CLEX-5 Campaign

1 November 1999 - 30 November 1999

Lead Scientist: Graeme Stephens

Observatory: sgp, sgp

The Cloud Layer Experiment (CLEX-5) was held in November 1999. The University of North Dakota Citation aircraft was used to obtain in-situ measurements of the microphysical properties of mid-level, non-precipitating clouds, while at the same time satellites and the CART instruments were used to gain a better understanding of the bulk radiative properties of these clouds.

Scientific hypothesis: The Cooperative Institute for Research in the Atmosphere (CIRA) at Colorado State University is continuing to investigate middle level, complex layered cloud systems under funding from the Department of Defense. This investigation is similar in scope to CLEX-1, conducted at your facility in July 1996, and includes observation of the cloud systems from satellite, aircraft, and surface platforms as outlined below. The surface component of the research will consist of a field observation campaign to provide ground truth for the aircraft and satellite observations. It is the purpose of this document to provide a sketch of the science plan to the ARM science community as background for a formal request to use the CART facilities for the surface observations. As in past collaborations, we propose to share all data collected in CLEX-5 with ARM scientists studying similar features of layered clouds. The requested period of support is from Nov 5 to Dec 5, 1999.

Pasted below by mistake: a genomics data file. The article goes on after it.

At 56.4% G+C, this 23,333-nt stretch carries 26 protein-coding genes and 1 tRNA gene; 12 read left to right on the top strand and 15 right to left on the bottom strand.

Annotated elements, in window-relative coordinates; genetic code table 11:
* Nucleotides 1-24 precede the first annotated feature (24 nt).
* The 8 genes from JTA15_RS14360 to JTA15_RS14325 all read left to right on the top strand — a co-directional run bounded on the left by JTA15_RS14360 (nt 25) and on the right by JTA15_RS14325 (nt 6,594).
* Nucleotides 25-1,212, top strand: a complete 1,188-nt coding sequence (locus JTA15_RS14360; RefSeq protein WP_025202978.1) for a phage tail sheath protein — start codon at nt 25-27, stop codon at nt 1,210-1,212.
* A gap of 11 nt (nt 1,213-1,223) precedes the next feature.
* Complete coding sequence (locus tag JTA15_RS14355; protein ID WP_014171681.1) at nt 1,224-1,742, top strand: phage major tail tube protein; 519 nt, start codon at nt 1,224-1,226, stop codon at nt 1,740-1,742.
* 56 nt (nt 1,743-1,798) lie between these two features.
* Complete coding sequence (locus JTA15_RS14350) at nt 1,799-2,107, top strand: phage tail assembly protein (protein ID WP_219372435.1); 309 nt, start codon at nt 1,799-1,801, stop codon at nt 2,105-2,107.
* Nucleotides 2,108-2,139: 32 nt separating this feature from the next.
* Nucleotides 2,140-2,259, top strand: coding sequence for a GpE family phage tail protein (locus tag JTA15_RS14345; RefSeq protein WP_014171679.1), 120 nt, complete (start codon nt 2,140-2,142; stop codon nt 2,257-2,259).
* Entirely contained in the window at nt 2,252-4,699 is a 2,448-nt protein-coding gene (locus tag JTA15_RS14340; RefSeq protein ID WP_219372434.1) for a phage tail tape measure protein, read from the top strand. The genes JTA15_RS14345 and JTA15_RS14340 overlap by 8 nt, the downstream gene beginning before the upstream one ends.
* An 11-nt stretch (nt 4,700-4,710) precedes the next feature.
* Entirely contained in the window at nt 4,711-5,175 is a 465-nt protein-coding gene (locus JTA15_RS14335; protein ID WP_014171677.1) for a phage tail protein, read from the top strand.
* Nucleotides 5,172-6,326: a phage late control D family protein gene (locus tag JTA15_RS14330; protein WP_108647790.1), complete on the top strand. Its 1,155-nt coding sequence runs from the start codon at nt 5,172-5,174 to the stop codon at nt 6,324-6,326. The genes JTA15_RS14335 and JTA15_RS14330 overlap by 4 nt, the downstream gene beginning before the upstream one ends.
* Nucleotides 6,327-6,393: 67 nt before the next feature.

The scientific goals of the task for which logistical support is being requested are centered on a better understanding of the nature and role of middle level (2.0 to 6.0 km), non-precipitating cloud systems. The goals of the current investigation are threefold: first, to develop and test methods for inferring cloud tops and especially cloud bases from satellite observations and supporting observations; second, to study the role of radiative energy transfer in the overall energy budget of these clouds; and third, to analyze the potential for increasing forecasting skill of medium range models by including satellite inferred parameters of middle level clouds in the initial data field. It is noted here that convectively active/precipitating systems are not a focus of this study.

Approach to test hypothesis: The field observation phase of the research will consist of intensified satellite data collection, airborne “in situ” microphysics observations, and the surface component. Satellite data will be gathered from GOES, NOAA, and DMSP platforms by CIRA’s satellite downlink facility at Colorado State University. The basic purpose of the surface component is to provide ground truth of the cloud base (and to the extent possible cloud top), cloud base radiative fluxes and remotely sensed cloud liquid water.

In situ microphysical measurements by the University of North Dakota’s Citation aircraft will provide the following atmospheric parameters:

  • Cloud Liquid Water
  • Microphysical Distribution Measurements
  • Surface State Parameters (Pressure, Temperature, Humidity, Winds, etc.,)